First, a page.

The truth is that I can play many characters. Maybe you can’t catch it when you look at me but that’s the truthiest truth. I can play Hamlet in Cockney. You’ve seen it. I can play Shylock from The Merchant of Venice. On the stage, I can do almost everything. Nowadays, for example, a theatre, in which actors run around naked, is really popular. I can run as well, seriously. I’ve never done it before, but if it makes sense, I’ll do it. Why not? Yea, maybe that’s my great opportunity. Excuse me, is there any director here? I’m sure there is. For today’s performance I’ve sent invitations to all theatre directors in the area. Dear Sir or Madam … I’m talking to the directors now, I can play a happy person. [The actor poses as a happy person.] I can play an unhappy person. [The actor poses as an unhappy person.] Or I can play a traumatized person. [The actor shows trauma.] I can do madness as well. Oh, I know; naked madness. [The actor starts to undress. Before taking off his boxer shorts he disappears behind the wings. Sinister music starts playing. Red lights are lit. The actor without clothes runs across the stage. He can be barely seen. The music stops.] Excuse me, could anyone be so kind and pass me my clothes. [Silence.] Oh Sophia! [A lightening producer answers]: “Sophia is on here break!” Hey, guys, can you turn off the lights and play the sinister music again? [The actor crosses the stage again running. While he’s running, the lighting guy makes a joke and turns on the lights for a split of a second. The actor screams: Ej. He comes back on the stage while dressing up.] As you all see, I’m also a very flexible and brave actor. Thank you.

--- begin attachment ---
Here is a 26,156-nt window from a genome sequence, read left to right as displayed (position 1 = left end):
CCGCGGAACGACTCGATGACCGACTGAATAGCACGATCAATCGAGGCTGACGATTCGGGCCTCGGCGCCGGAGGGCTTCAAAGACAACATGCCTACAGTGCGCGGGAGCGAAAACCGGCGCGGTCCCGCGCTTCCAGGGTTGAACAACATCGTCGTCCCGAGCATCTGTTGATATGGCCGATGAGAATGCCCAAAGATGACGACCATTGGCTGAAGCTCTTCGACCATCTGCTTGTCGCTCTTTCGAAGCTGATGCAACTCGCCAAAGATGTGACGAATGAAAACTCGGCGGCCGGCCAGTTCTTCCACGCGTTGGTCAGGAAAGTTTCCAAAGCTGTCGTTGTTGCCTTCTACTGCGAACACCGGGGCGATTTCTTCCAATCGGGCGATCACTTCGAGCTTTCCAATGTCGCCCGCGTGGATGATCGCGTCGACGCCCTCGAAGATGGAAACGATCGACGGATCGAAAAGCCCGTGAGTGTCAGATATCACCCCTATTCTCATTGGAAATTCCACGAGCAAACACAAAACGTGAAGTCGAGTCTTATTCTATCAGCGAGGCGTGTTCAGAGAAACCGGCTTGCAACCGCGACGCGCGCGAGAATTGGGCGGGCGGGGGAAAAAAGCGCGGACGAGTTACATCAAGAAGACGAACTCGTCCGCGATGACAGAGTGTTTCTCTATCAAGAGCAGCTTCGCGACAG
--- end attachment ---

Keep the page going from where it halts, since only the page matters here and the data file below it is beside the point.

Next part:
[He speaks to the lighting producer with a threat in his voice. Music starts or gong.]